Too tough, by Matthew Harrison

I hear the daughter say,
“Try this piece, mother –
It’s tender, full of iron,
It will keep you young.”

The aged mother picks it up,
Drops it, recovers it,
And with her daughter’s help,
There, at last, it’s in her mouth.

The family watch as the old lady chews
And chews and coughs and says,
“Not bad, though not as good
As it used to be here;
They’re going downhill.”

I think how that beef came,
Cooked, to the table –
The kitchen where they chopped up
The slabs from the wholesaler,
The factory that carved the carcass into slabs,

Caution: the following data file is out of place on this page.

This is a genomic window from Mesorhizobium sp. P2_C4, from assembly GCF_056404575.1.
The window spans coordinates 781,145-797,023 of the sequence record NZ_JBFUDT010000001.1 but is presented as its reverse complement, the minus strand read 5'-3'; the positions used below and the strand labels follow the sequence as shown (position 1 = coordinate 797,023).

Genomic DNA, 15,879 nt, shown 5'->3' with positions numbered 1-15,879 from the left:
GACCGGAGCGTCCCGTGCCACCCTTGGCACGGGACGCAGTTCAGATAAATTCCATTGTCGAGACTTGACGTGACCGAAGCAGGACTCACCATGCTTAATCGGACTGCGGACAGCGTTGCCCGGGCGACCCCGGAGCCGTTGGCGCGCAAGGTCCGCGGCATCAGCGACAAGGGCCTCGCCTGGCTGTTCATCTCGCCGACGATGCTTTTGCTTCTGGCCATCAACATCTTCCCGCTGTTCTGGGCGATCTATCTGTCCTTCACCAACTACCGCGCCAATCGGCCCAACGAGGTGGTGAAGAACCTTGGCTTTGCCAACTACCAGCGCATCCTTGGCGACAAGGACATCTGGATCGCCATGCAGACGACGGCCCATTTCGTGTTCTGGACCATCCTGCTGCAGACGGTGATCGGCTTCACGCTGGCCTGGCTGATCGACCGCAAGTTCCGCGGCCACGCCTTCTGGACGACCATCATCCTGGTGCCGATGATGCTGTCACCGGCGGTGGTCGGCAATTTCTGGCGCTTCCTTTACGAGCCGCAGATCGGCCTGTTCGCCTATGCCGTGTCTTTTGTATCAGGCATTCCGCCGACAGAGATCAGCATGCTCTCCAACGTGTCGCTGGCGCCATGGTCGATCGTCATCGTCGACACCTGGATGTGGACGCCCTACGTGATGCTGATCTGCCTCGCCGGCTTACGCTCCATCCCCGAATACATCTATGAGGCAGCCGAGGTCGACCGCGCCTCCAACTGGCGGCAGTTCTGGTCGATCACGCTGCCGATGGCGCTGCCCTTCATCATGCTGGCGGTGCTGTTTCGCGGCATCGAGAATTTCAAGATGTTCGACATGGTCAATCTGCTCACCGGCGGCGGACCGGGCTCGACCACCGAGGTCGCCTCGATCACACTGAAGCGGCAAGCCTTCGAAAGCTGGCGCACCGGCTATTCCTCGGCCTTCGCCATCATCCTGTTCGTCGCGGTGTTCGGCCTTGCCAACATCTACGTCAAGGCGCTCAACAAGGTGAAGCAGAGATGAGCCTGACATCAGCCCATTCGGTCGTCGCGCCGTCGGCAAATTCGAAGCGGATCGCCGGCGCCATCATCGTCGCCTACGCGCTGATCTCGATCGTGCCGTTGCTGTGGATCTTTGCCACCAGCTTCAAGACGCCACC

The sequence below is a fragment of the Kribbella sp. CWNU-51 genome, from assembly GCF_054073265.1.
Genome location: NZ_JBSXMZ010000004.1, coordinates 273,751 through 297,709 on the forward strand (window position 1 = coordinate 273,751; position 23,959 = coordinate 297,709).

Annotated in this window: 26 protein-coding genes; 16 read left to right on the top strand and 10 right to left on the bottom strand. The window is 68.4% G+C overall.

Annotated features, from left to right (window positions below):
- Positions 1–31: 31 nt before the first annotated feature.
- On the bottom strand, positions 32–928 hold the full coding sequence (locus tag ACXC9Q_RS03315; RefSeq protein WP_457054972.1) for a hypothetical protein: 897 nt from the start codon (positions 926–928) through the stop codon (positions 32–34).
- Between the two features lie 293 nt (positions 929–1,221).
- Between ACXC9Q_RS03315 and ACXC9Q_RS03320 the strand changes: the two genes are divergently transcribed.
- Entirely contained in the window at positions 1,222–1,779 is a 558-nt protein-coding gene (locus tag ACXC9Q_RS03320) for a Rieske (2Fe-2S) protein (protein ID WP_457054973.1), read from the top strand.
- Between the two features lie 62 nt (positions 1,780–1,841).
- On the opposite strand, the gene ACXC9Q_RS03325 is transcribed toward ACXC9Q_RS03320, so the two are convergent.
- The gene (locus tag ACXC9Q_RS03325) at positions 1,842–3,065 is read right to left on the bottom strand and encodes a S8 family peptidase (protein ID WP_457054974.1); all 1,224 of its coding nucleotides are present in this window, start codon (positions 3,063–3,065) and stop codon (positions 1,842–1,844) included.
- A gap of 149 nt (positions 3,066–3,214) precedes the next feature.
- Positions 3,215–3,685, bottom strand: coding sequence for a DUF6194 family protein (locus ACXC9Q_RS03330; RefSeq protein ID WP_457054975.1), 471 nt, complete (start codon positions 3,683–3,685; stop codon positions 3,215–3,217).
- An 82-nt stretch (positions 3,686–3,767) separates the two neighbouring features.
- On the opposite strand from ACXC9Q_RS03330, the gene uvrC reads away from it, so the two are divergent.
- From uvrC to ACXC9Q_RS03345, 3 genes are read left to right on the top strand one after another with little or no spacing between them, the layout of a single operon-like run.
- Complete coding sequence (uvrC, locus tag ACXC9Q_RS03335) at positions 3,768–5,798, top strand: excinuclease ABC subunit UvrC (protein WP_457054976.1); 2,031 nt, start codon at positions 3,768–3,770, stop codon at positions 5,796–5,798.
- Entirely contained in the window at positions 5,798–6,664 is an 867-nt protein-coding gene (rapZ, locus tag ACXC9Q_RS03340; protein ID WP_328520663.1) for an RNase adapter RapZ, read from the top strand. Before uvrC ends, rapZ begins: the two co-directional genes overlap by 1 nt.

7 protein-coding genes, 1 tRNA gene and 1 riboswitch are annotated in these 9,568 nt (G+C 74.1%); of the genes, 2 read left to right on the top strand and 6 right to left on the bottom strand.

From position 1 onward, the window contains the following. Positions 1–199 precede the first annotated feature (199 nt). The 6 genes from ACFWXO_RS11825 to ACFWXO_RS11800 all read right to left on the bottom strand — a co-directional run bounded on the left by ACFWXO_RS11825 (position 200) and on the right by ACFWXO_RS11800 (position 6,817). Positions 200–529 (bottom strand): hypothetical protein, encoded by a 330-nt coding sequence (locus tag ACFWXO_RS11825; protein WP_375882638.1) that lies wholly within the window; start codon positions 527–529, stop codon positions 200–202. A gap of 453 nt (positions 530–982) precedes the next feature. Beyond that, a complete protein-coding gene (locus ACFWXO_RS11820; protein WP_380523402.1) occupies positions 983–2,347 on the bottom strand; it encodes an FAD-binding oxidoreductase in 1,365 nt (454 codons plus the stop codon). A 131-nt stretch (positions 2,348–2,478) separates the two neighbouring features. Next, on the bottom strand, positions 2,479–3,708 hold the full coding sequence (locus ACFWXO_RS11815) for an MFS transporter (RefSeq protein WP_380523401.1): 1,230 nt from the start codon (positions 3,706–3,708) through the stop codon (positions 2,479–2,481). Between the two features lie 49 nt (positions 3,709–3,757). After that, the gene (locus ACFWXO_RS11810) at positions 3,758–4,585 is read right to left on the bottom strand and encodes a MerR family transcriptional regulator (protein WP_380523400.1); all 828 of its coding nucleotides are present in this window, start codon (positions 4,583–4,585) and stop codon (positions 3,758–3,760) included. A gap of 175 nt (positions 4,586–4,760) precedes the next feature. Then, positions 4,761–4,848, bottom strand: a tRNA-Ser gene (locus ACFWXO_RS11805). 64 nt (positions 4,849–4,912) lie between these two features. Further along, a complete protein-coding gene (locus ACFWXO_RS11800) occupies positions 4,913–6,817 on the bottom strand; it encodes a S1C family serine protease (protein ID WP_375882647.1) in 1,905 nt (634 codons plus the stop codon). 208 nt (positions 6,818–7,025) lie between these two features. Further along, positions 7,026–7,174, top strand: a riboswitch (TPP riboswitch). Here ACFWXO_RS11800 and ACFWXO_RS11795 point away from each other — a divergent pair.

And on back to that dreadful place
Where living creatures amble in
And exit lifeless hulks.

And I think that somewhere,
If the universe is just,
There must be another place
Where another production chain
Delivers to a bovine family –
Standing, perhaps, rather than seated –
Around a largish table, a loaded dish,
Which the mother,
Even harder to please,
Sends back to the kitchen.

Matthew Harrison lives in Hong Kong, and whether because of that or some other reason entirely his writing has veered from to literary to science fiction and he is currently writing poetry.  He has published pieces in all of these genres.  Matthew is married with two children but no pets as there is no space for these in Hong Kong.

Posted on December 21, 2016, in Issue 19: Speculative Poetry and tagged , , , . Bookmark the permalink. 1 Comment.

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